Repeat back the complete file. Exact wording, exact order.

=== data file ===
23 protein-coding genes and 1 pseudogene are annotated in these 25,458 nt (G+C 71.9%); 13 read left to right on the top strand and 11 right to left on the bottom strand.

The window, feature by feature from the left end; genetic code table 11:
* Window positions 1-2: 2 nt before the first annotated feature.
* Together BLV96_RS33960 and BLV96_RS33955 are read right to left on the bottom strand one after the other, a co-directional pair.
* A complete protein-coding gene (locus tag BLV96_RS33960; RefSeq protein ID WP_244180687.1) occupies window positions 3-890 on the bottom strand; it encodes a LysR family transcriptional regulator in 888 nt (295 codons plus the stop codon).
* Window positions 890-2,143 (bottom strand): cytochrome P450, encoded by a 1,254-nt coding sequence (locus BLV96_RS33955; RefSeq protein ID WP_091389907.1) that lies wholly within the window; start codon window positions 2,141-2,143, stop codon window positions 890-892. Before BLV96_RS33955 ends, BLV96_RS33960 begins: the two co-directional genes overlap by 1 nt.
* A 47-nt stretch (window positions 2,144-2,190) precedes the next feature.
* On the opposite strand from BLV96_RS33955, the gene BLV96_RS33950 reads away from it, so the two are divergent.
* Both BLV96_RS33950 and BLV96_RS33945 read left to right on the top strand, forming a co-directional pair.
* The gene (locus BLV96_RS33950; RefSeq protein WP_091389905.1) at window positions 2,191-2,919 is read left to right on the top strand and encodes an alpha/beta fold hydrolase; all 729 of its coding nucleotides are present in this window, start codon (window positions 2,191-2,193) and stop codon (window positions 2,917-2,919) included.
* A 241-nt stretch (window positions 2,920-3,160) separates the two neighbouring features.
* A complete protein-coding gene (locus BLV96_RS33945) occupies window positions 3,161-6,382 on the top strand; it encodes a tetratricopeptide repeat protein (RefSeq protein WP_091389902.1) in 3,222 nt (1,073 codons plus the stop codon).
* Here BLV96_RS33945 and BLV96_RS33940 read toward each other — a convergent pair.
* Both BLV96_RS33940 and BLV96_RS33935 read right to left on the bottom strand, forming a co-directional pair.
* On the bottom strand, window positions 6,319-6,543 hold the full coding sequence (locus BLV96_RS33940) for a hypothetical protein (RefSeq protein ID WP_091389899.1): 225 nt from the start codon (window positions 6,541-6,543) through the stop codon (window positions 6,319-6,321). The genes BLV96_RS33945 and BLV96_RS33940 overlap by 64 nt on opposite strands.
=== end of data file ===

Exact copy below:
23 protein-coding genes and 1 pseudogene are annotated in these 25,458 nt (G+C 71.9%); 13 read left to right on the top strand and 11 right to left on the bottom strand.

The window, feature by feature from the left end; genetic code table 11:
* Window positions 1-2: 2 nt before the first annotated feature.
* Together BLV96_RS33960 and BLV96_RS33955 are read right to left on the bottom strand one after the other, a co-directional pair.
* A complete protein-coding gene (locus tag BLV96_RS33960; RefSeq protein ID WP_244180687.1) occupies window positions 3-890 on the bottom strand; it encodes a LysR family transcriptional regulator in 888 nt (295 codons plus the stop codon).
* Window positions 890-2,143 (bottom strand): cytochrome P450, encoded by a 1,254-nt coding sequence (locus BLV96_RS33955; RefSeq protein ID WP_091389907.1) that lies wholly within the window; start codon window positions 2,141-2,143, stop codon window positions 890-892. Before BLV96_RS33955 ends, BLV96_RS33960 begins: the two co-directional genes overlap by 1 nt.
* A 47-nt stretch (window positions 2,144-2,190) precedes the next feature.
* On the opposite strand from BLV96_RS33955, the gene BLV96_RS33950 reads away from it, so the two are divergent.
* Both BLV96_RS33950 and BLV96_RS33945 read left to right on the top strand, forming a co-directional pair.
* The gene (locus BLV96_RS33950; RefSeq protein WP_091389905.1) at window positions 2,191-2,919 is read left to right on the top strand and encodes an alpha/beta fold hydrolase; all 729 of its coding nucleotides are present in this window, start codon (window positions 2,191-2,193) and stop codon (window positions 2,917-2,919) included.
* A 241-nt stretch (window positions 2,920-3,160) separates the two neighbouring features.
* A complete protein-coding gene (locus BLV96_RS33945) occupies window positions 3,161-6,382 on the top strand; it encodes a tetratricopeptide repeat protein (RefSeq protein WP_091389902.1) in 3,222 nt (1,073 codons plus the stop codon).
* Here BLV96_RS33945 and BLV96_RS33940 read toward each other — a convergent pair.
* Both BLV96_RS33940 and BLV96_RS33935 read right to left on the bottom strand, forming a co-directional pair.
* On the bottom strand, window positions 6,319-6,543 hold the full coding sequence (locus BLV96_RS33940) for a hypothetical protein (RefSeq protein ID WP_091389899.1): 225 nt from the start codon (window positions 6,541-6,543) through the stop codon (window positions 6,319-6,321). The genes BLV96_RS33945 and BLV96_RS33940 overlap by 64 nt on opposite strands.